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Hi, I'm Oksana Shlobin from Inova Fairfax Hospital. Joining me today to speak about treatment of pulmonary hypertension in the setting of interstitial lung diseases is Sudar Rajagopal from Duke and Raj Saggar from UCLA.
I would love to talk to you guys about treatment of PH in patients who have interstitial lung disease. We finally have a drug that was approved in the United States, inhaled treprostinil, to treat these patients the first time we have an option, a treatment option, which is FDA approved. So Raj, let's start with you. How do you holistically approach these patients? Because obviously, they don't only have pulmonary hypertension, they also have parenchymal lung disease and maybe some other comorbidities.
Yeah, that's actually the main point is that, in fact, they often do have existing comorbidities. They certainly have an underlying lung disease, which comes in so many different flavors. It's quite heterogeneous. Sometimes we just have a smoking-related combined pulmonary fibrosis emphysema phenotype, sometimes we have a chronic hypersensitivity phenotype, or an autoimmune disease. So all of those perhaps are being treated differently.
So the first thing we do is make sure we also address their parenchymal lung disease. And obviously, if they're smoking and those kinds of things, we want to smoking cessation to be part of this. But in terms of addressing their parenchymal lung disease, as you all know well, we have, you know, two approved anti-fibrotic therapies, nintedanib and pirfenidone, which can be used as well. I think one of the things we struggle with is some of the side effect profiles of, for instance, the pulmonary hypertension therapy like inhaled treprostinil, an anti-fibrotic, sometimes there's some GI-related issues with all of these medications. So the idea of starting everything at the same time, perhaps staggering in medications if someone is suffering more from a pulmonary hypertension issue, and more stable lung disease, perhaps the PH therapy goes on first. Or it may - they may come to you already with an anti-fibrotic on board and they're already having GI issues so you have to sort of temper that if you're going to treat their pulmonary vascular disease. So those things can become an issue. But those are some of the finer details. The point is you have to think about treating their parenchymal lung disease.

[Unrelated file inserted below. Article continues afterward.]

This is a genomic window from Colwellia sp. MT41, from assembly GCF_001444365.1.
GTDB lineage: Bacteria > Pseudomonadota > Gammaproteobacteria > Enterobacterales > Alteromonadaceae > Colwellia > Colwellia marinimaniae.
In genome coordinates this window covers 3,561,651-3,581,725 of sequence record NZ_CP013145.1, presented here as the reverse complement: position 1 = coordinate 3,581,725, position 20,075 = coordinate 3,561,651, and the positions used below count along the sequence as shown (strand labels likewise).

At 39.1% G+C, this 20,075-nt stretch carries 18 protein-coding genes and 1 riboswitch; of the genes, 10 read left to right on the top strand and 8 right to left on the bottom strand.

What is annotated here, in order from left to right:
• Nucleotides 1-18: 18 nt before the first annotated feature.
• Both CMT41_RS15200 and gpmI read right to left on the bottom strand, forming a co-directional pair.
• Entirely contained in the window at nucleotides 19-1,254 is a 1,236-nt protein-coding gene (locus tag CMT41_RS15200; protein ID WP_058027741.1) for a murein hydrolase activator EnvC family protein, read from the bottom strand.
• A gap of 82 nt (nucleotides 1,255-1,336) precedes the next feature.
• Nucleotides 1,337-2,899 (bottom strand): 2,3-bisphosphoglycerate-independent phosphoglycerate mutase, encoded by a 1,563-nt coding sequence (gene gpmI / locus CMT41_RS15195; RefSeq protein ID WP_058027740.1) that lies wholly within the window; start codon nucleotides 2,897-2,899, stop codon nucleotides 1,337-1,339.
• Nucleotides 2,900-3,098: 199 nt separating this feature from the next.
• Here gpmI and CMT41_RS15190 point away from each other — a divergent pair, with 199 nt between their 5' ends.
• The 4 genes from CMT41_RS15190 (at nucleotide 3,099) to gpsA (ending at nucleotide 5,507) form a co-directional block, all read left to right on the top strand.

In addition to that, the comorbidities, obviously easy to say, but hard to treat, and I think Sudar will get into that. But the other aspects from a pulmonary standpoint is making sure they're oxygenated. I think we oxygenate them well at rest, but sometimes we don't actually often make sure that they're getting an adequate oxygenation during exertion. So making sure they have that at home, and also when they leave the house, adequate oxygenation is probably, you know, Pulmonary 101 in this kind of setting.
If they have sleep disordered breathing, we tend to sort of look into that and help them out with getting adequate sleep; that can contribute to their symptoms like fatigue during the day or exertional limitation, functional limitations, a lot of that can be driven by poor sleep hygiene and sleep disordered breathing. And of course, you know, when the time is right, we have to address palliation. And so there's a multimodal type of approach that we try to always think about when we're treating such patients.